Three out-of-state experts on Wednesday approved a costly DHS plan to reform the state's child welfare operations.
Under the wide-ranging, 47-page plan, the Oklahoma Department of Human Services will have to hire more child welfare workers, recruit more foster parents and move away from caring for abused and neglected children at shelters.
The experts called the DHS plan “a five-year road map of significant commitments” and “a bold new vision.”
DHS officials first made public the proposal in March and then released a revised version in May. They have dubbed it “The Oklahoma Pinnacle Plan.”
At issue going forward is whether state leaders will remain committed to completing the expensive changes. Officials have estimated DHS will need almost $100 million more a year in state funds once all the reforms are in place.
The Oklahoma Legislature increased DHS funding by $50 million in the 2013 fiscal year, with half that amount to help pay for the Pinnacle Plan.
Gov. Mary Fallin promised Wednesday that “DHS will continue to have my support and assistance as it works to implement the Pinnacle Plan.”
“The success of these reforms is critical to ensuring the state can provide adequate protection and care to vulnerable Oklahoma children,” she said.
In announcing their approval, the three experts said: “This is a thoughtful and ambitious plan. Very hard work is yet ahead to build the system DHS describes. Success will require the continued leadership and support of all three branches of government in the best interests of Oklahoma children.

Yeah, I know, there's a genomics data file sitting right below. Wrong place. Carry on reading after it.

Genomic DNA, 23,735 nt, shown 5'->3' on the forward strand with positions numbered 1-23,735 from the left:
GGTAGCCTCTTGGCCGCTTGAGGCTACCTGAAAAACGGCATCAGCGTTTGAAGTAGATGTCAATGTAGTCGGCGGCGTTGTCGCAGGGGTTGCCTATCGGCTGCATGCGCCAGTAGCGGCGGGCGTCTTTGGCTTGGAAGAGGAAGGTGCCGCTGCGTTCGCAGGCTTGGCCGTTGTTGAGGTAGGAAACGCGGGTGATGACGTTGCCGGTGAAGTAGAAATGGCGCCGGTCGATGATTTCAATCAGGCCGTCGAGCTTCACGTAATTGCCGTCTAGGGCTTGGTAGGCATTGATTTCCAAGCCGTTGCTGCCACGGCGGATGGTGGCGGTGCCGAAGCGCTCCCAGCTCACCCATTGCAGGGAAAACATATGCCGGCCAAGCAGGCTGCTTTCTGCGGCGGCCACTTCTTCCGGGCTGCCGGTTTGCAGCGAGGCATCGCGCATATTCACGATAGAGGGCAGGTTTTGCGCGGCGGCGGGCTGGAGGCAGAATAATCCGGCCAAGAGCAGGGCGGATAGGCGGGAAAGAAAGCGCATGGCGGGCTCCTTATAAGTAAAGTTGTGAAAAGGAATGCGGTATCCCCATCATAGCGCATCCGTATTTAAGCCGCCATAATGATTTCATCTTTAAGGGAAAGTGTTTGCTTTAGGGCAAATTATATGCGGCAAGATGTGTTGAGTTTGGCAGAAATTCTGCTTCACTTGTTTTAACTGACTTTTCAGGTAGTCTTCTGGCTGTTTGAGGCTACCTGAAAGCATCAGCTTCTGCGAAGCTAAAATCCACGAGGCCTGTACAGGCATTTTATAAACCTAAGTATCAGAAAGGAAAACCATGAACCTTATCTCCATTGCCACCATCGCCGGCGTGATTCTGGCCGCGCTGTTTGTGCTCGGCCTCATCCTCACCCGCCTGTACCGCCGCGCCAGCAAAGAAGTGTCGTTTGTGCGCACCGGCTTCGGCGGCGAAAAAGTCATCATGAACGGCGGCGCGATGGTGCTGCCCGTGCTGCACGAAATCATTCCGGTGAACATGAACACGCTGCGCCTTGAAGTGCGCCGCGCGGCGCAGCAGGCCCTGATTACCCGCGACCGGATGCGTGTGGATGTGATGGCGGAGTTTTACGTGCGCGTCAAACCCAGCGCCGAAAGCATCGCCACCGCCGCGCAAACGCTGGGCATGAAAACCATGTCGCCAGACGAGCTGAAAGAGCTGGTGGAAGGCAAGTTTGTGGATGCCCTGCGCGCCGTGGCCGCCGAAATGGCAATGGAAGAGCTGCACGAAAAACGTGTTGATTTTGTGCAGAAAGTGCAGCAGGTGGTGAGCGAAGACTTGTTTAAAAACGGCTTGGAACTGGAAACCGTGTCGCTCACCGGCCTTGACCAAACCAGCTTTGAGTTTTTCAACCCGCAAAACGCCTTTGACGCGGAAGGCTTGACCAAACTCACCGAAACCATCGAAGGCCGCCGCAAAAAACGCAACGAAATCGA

“It will not be easy — change of this magnitude takes time.”
Nuts and bolts
During the first year, the plan calls for DHS to hire 100 more child welfare workers and to recruit 500 more traditional foster parents.
Under the plan, child welfare workers will be paid more, trained better and have reduced caseloads.
The plan requires DHS to eliminate shelter use for the youngest abused and neglected children in its care and steeply reduce shelter use for older children. The first step is for DHS, by Dec. 31, to put all babies and 1-year-olds in its care in family-like settings rather than shelters.
By June 30, all children 6 and younger in its care must be in family-like settings rather than shelters.
The agency already has begun work on the changes. On Tuesday, DHS commissioners, for instance, voted to make the first of five planned increases in pay for traditional foster parents.